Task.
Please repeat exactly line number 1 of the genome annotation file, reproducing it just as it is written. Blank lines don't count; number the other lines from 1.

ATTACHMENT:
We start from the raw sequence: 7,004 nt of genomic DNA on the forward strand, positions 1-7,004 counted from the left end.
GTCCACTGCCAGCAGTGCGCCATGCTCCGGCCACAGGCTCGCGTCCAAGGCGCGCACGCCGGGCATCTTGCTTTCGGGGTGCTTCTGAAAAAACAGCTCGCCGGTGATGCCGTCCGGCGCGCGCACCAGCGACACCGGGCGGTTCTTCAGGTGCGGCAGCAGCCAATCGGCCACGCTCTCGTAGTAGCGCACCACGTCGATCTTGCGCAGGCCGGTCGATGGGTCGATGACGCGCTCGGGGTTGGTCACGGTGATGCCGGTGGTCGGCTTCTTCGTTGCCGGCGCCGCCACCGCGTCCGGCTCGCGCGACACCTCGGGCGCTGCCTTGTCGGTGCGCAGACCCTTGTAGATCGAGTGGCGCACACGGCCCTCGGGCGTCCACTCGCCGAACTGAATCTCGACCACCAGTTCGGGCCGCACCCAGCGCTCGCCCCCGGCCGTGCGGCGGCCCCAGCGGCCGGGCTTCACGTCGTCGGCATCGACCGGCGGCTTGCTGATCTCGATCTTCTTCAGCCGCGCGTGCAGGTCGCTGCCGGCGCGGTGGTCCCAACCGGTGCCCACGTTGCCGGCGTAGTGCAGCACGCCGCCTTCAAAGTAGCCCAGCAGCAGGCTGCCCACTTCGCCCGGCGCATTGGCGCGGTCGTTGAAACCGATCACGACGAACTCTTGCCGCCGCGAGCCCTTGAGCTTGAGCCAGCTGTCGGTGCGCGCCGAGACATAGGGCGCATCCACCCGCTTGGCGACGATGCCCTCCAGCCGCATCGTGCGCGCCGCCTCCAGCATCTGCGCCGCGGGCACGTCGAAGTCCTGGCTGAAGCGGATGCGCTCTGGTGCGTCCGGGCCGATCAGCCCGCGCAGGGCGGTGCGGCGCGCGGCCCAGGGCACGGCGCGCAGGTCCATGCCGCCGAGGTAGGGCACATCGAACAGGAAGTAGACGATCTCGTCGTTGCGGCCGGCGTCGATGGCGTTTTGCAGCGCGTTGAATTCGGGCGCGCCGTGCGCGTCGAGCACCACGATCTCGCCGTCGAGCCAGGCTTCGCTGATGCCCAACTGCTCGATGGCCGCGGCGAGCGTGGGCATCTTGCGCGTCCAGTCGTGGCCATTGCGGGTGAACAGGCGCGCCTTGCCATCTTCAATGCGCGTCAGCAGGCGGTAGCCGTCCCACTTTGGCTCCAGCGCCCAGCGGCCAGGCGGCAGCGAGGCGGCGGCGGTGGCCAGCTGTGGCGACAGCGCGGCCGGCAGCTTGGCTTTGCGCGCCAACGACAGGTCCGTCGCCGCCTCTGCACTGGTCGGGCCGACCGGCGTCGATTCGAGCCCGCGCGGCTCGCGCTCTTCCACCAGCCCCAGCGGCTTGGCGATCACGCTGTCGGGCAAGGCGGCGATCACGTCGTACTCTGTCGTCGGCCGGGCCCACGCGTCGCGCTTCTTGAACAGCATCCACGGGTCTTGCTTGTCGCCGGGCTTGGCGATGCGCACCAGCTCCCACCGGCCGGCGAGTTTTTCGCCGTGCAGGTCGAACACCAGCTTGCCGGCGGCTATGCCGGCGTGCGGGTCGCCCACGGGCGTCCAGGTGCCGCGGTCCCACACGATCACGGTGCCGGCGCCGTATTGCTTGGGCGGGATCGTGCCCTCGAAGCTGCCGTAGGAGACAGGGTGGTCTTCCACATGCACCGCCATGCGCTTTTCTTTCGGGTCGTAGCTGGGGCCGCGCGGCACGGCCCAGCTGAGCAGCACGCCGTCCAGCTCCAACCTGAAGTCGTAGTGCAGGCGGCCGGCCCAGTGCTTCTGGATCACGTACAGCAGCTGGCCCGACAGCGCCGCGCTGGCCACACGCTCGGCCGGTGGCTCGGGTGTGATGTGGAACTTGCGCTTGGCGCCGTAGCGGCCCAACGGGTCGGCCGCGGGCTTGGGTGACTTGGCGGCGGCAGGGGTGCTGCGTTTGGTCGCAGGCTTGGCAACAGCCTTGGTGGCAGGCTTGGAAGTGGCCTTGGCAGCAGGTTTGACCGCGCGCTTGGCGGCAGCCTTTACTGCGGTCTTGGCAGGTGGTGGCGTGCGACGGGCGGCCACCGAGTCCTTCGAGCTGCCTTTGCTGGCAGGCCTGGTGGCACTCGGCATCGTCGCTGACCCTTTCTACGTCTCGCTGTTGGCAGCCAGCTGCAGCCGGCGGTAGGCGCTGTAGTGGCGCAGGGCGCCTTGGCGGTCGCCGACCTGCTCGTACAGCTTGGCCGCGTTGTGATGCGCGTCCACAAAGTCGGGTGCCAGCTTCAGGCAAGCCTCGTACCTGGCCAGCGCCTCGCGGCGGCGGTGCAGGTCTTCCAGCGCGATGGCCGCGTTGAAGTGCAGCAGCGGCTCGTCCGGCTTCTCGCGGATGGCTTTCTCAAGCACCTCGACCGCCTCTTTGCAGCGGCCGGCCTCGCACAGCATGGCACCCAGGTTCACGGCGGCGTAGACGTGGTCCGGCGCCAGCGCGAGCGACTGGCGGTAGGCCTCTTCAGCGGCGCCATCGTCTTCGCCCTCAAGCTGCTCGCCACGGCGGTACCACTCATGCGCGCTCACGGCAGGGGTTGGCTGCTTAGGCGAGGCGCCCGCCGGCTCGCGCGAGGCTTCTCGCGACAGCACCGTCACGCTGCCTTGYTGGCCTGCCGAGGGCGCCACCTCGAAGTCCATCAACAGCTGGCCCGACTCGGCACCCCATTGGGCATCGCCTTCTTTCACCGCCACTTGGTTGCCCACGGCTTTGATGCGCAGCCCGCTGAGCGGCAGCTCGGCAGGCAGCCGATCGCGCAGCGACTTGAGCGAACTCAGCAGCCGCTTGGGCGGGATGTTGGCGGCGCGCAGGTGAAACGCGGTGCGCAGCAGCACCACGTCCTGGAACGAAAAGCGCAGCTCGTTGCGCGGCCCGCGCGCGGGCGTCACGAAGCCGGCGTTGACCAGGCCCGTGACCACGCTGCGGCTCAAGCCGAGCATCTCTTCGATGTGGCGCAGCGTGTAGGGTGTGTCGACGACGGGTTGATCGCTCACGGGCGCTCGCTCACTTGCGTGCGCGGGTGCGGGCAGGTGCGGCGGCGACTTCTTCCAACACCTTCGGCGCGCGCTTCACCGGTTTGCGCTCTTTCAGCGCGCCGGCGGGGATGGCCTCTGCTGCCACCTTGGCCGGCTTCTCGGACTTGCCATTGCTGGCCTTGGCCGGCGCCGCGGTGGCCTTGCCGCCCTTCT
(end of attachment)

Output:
We start from the raw sequence: 7,004 nt of genomic DNA on the forward strand, positions 1-7,004 counted from the left end.